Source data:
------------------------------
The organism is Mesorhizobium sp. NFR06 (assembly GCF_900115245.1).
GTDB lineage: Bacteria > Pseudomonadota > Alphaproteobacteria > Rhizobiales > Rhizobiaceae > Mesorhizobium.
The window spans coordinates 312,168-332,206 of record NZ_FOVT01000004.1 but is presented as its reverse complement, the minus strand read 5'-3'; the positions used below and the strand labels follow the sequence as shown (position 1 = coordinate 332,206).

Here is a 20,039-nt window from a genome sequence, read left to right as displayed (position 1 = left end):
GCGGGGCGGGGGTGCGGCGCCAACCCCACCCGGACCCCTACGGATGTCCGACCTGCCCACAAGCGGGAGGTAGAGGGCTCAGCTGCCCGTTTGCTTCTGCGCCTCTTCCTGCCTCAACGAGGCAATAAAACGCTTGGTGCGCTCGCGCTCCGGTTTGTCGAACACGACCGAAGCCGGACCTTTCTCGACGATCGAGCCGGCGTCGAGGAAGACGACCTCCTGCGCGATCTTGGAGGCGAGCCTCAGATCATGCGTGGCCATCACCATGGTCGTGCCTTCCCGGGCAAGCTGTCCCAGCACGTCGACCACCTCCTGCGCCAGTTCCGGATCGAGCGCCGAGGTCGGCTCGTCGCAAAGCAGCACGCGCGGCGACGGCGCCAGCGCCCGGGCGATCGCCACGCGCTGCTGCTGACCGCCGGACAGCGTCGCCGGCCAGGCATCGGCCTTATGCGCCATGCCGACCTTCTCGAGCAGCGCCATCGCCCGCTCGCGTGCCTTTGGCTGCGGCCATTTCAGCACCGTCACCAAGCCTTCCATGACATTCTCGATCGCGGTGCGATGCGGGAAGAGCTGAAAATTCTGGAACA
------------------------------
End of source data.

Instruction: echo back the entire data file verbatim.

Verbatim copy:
The organism is Mesorhizobium sp. NFR06 (assembly GCF_900115245.1).
GTDB lineage: Bacteria > Pseudomonadota > Alphaproteobacteria > Rhizobiales > Rhizobiaceae > Mesorhizobium.
The window spans coordinates 312,168-332,206 of record NZ_FOVT01000004.1 but is presented as its reverse complement, the minus strand read 5'-3'; the positions used below and the strand labels follow the sequence as shown (position 1 = coordinate 332,206).

Here is a 20,039-nt window from a genome sequence, read left to right as displayed (position 1 = left end):
GCGGGGCGGGGGTGCGGCGCCAACCCCACCCGGACCCCTACGGATGTCCGACCTGCCCACAAGCGGGAGGTAGAGGGCTCAGCTGCCCGTTTGCTTCTGCGCCTCTTCCTGCCTCAACGAGGCAATAAAACGCTTGGTGCGCTCGCGCTCCGGTTTGTCGAACACGACCGAAGCCGGACCTTTCTCGACGATCGAGCCGGCGTCGAGGAAGACGACCTCCTGCGCGATCTTGGAGGCGAGCCTCAGATCATGCGTGGCCATCACCATGGTCGTGCCTTCCCGGGCAAGCTGTCCCAGCACGTCGACCACCTCCTGCGCCAGTTCCGGATCGAGCGCCGAGGTCGGCTCGTCGCAAAGCAGCACGCGCGGCGACGGCGCCAGCGCCCGGGCGATCGCCACGCGCTGCTGCTGACCGCCGGACAGCGTCGCCGGCCAGGCATCGGCCTTATGCGCCATGCCGACCTTCTCGAGCAGCGCCATCGCCCGCTCGCGTGCCTTTGGCTGCGGCCATTTCAGCACCGTCACCAAGCCTTCCATGACATTCTCGATCGCGGTGCGATGCGGGAAGAGCTGAAAATTCTGGAACA